You might not spend time consciously visualizing your future, but I bet you have a pretty clear idea of where you’re going; if you’re like most Samovarians, you’ve got ambitious goals to complete before 2013 is done. So let me ask, on a scale of 1 to 10 how close are you to living your ideal life?
Grab a piece of paper and write down your number. Be honest — you don’t have to share the number and you aren’t being graded.
Got it? Now answer the next question. Why isn’t your number lower?
We spend so much energy optimizing, tweaking our habits, our exercise routines, our showers, all to squeeze out just a little more juice. Don’t get me wrong, these tools and tips are great — your Ikigai demands it.
But the truth is, you can’t “lifehack” your way to happiness. Happiness can only be found in the life you already have.
And the root of happiness is gratitude.
Picture a cup of your favorite tea. The number you wrote down earlier represents the fill line. The empty space represents what I call The Gap: our unsated desires. The Gap drives countries to war. The Gap creates the will for peace. The Gap created F. Scott Fitzgerald’s Great Gatsby, Beethoven’s 5th, and Michelangelo’s David.
But when we fixate on The Gap, we breed frustration and disappointment because The Gap is infinitely large. It’s Zeno’s Dichotomy Paradox. With every step we get halfway to the destination, and the destination remains forever in the distance.
Even if each step feels great — blasting through the to-do list, driving the new car, making big plans and bringing them to life — the problem is these feelings don’t last.
The solution is to take in the whole cup by remembering to experience gratitude for the half that is filled.
How To Experience Gratitude
Here are three tools that I use to feel more gratitude every day.
1. DRINK TEA MINDFULLY — The act of brewing and drinking tea can become automatic, but when we savor the experience with our full attention, we become more grounded in the present moment. The feel of the pot in your hands. The complex aromas teasing your nose. The warm ceramic on your lip like a soft kiss. Tea reminds us of the joy of being human. Nourishment, warmth, vitality, the humble cup of tea delivers this, and more. A simple mindful tea practice can make a huge difference in your day. Imagine the impact over a lifetime.
2. KEEP A GRATITUDE JOURNAL — Get a notebook (I like Moleskins). If that’s not convenient, a piece of paper will do. Date the page and write down your 1-10 life satisfaction number. Next, jot down everything you feel grateful for. We usually ignore our physical being until there’s a problem. Now‘s your chance to appreciate it. How about the toothache you don’t have? The cold you got over? Pay attention to what’s working. How about your relationships — which ones are going well? Your home — what’s good about your living situation?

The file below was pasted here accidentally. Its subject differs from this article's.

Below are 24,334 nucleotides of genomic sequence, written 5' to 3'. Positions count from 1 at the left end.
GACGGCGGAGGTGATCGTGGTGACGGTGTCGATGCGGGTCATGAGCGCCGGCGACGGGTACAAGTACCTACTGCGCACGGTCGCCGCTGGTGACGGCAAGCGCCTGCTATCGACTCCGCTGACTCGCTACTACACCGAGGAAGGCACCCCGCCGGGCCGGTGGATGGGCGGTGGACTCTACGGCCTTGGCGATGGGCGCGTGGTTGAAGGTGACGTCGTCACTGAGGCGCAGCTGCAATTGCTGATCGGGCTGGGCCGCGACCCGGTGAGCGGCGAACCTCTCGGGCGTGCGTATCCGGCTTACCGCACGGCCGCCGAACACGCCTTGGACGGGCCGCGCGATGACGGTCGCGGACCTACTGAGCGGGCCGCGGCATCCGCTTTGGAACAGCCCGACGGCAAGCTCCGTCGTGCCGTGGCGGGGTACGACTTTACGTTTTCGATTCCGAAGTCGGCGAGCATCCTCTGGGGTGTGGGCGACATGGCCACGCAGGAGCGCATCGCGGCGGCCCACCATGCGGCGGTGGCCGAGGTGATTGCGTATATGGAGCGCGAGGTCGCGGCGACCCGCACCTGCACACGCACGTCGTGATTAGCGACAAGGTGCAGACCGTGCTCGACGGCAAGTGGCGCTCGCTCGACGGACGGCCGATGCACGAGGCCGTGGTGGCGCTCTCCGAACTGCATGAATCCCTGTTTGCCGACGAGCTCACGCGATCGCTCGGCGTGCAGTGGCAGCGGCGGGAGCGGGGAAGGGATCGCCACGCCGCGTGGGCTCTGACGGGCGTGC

Aim for at least 10 things you’re grateful for, but if all you can find is one, that’s okay! Even one is a start. And it’s fine to list the same things every day. The point is to focus on what you are thankful for. Once you begin your Gratitude Journal, stick with it for at least 5 days. I don’t write in my Gratitude Journal every day, but I refer to it a few times a month, and I make lists a couple times a year.
3. ACKNOWLEDGE SOMEONE, DAILY — John E. Southard wrote, “The only people with whom you should try to get even are those who have helped you.” Try to spend a few minutes everyday, giving attention to someone important to you: boss, employee, client, parent, child, sibling, friend, lover. Taking time to appreciate the people in your life is like turning on a fusion reactor; you can feel your bonds getting stronger and you unleash tremendous energy.
A simple, “I love you!”, will bring out the sun, but see if you can go further. Try to be very specific with your acknowledgement. Avoid saying things like, “You’re so great!”, because great is a value judgement, great is a label. At the end of the day, we’re all chasing after the same things. We want to feel valued, to feel connected, to feel loved. So rather than labels and judgements, think of a need that this person has met in your life and focus on that. Try, “I really admire how you ___.” Or even better, “When you ____ it makes me feel ___ . Thanks!”
Keep two principles in mind: be as specific as you can, and be sure to talk about how it made you feel. Even if your schedule is completely booked, finding just five minutes to reach out and tell someone what they mean to you could be the most important thing you do all day.
The truth is, you cannot fill The Gap. The Gap is insatiable, interested only in the distance between where we are and where we want to be. By practicing gratitude we forget about the future and let go of the past, stepping out of time to wake up in the present moment. In the present moment we can savor both the emptiness and the fullness of our cup. And only in the present moment can we truly find happiness.